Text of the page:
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  1. EPIDEMIOLOGY — The prevalence of xanthogranulomatous cholecystitis among patients with symptomatic gallbladder disease ranges from 0.7 percent in the United States to up to 10 percent in India and Japan [4-8]. The mean age at presentation varies in different studies from 44 to 63 years [4,9]. A study from India reported a 1:9 male to female ratio [4], while in other reports the male to female ratio ranged from 2:1 to 1:2 [3,7,9].

  2. INTRODUCTION — Xanthogranulomatous cholecystitis is a rare inflammatory disease of the gallbladder characterized by a focal or diffuse destructive inflammatory process, with accumulation of lipid laden macrophages, fibrous tissue, and acute and chronic inflammatory cells [1]. In 1970, it was known by the descriptive term fibroxanthogranulomatous cholecystitis [2], but in 1981 the name xanthogranulomatous cholecystitis was proposed in a review of 40 cases from the Armed Forces Institute of Pathology [3]. Its importance lies in the fact that it is a benign condition that may be confused with carcinoma of the gallbladder, which is associated with a poor prognosis.

  3. Xanthogranulomatous cholecystitis was initially described as a variant of chronic cholecystitis. However, while the latter is usually regarded as a benign condition with questionable clinical significance, xanthogranulomatous cholecystitis is an active and destructive process that can lead to significant morbidity as the inflammatory process usually extends into the gallbladder wall and adjacent structures. Thus, it should be considered a distinct clinical entity.

  4. PATHOGENESIS — The pathogenesis of xanthogranulomatous cholecystitis is thought to be related to extravasation of bile into the gallbladder wall from rupture of Rokitansky-Aschoff sinuses or by mucosal ulceration [3,10]. This event incites an inflammatory reaction in the interstitial tissue, whereby fibroblasts and macrophages phagocytose the biliary lipids in bile, such as cholesterol and phospholipids leading to the formation of xanthoma cells.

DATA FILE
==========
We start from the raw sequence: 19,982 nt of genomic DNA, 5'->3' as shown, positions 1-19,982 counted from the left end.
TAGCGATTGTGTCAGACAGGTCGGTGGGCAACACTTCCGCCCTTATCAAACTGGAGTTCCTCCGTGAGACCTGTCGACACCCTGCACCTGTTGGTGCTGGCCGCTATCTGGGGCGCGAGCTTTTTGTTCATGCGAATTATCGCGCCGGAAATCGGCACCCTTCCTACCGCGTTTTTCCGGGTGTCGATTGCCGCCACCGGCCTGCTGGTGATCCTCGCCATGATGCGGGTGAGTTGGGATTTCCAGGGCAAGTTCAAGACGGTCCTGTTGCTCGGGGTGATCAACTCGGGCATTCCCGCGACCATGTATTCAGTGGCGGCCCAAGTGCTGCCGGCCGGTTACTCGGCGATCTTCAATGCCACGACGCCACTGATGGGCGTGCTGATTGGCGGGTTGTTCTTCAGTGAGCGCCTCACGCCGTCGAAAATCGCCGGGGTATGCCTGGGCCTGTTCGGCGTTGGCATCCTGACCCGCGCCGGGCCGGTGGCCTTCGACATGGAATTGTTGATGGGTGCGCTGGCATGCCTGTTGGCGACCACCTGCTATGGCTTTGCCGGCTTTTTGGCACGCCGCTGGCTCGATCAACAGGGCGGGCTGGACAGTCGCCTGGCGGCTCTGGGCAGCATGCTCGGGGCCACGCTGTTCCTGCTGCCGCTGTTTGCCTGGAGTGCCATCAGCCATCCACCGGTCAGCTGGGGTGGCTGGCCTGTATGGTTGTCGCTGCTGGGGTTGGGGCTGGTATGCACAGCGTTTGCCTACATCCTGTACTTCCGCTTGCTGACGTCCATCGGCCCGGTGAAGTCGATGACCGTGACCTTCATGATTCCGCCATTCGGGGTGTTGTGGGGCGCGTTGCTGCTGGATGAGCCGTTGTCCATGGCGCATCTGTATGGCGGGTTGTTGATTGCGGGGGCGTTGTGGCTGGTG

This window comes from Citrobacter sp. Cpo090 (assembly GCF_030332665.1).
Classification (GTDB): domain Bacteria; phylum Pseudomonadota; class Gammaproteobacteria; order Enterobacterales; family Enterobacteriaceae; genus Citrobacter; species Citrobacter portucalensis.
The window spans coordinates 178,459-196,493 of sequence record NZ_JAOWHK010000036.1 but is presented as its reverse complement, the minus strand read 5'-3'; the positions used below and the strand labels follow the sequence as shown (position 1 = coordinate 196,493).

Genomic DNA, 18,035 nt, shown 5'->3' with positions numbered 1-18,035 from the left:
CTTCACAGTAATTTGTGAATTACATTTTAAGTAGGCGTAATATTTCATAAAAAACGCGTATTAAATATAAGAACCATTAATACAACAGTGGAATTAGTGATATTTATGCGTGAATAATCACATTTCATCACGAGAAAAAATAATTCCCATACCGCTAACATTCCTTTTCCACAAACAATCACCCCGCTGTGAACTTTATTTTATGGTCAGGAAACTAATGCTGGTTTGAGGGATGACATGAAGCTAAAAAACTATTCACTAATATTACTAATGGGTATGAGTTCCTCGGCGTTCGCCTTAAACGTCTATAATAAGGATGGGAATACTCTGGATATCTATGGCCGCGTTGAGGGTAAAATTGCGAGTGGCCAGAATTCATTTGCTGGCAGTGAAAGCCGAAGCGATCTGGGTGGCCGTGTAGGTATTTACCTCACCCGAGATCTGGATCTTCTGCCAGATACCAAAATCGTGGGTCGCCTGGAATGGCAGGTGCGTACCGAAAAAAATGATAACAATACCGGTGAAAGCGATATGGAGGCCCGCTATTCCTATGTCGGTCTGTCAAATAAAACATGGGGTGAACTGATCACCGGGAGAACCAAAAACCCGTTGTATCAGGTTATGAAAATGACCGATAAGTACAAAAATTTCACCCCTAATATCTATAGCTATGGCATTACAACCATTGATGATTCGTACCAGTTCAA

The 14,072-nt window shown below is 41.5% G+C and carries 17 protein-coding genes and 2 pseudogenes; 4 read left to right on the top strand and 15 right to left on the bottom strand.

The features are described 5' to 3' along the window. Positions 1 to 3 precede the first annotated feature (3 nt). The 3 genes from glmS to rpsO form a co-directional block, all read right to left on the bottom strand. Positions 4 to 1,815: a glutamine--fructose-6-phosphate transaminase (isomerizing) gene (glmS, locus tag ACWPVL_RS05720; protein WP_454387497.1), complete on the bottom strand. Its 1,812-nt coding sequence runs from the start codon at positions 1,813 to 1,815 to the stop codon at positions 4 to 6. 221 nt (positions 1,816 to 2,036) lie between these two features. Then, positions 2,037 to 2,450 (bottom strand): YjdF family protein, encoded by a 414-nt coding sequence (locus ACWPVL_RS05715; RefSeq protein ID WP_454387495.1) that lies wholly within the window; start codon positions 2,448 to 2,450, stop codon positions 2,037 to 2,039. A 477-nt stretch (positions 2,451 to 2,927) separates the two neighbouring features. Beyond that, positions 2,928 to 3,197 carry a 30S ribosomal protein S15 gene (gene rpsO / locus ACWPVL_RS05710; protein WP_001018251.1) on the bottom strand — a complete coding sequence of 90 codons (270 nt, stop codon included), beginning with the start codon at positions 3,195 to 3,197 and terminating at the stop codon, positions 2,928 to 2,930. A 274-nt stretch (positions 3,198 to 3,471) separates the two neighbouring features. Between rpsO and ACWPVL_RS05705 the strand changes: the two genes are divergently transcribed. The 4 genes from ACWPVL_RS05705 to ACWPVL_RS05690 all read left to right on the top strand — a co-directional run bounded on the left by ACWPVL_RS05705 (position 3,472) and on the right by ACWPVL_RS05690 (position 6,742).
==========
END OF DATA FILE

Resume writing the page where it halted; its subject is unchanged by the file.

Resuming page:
5. Gallstones may have an important role in the pathogenesis, since they appear to be present in all patients . It has been suggested that xanthogranulomatous cholecystitis is analogous to xanthogranulomatous pyelonephritis, which results from obstruction and stasis due to renal calculi

  6. PATHOLOGY — On gross examination, the gallbladder is thickened and the serosa is covered with dense fibrous adhesions .The mucosal surface may be ulcerated and cross sections through the wall reveal xanthogranulomatous foci, which appear as yellow nodules or plaques. These yellowish foci may extend into adjacent structures, such as the liver, duodenum, transverse colon, and omentum].

  7. Microscopically, the xanthogranulomatous foci are composed of abundant lipid laden macrophages, fibroblasts, and inflammatory cells . The lipid laden macrophages are of two morphological types: rounded foamy macrophages and spindle-shaped cells with more granular cytoplasm and elongated nuclei. Other findings include the presence of cholesterol clefts, lipid droplets, hemosiderin deposits, and extravasated bile.

  8. The relationship between xanthogranulomatous cholecystitis and gallbladder carcinoma is uncertain. Focal granulomatous changes were seen deep within the gallbladder wall in association with neoplastic invasion in a study of five patients, suggesting a possible relationship between both entities [13]. Another study found adenocarcinoma in nearly 10 percent of resected specimens of xanthogranulomatous cholecystitis [9], while in a larger study no such relationship was observed [4].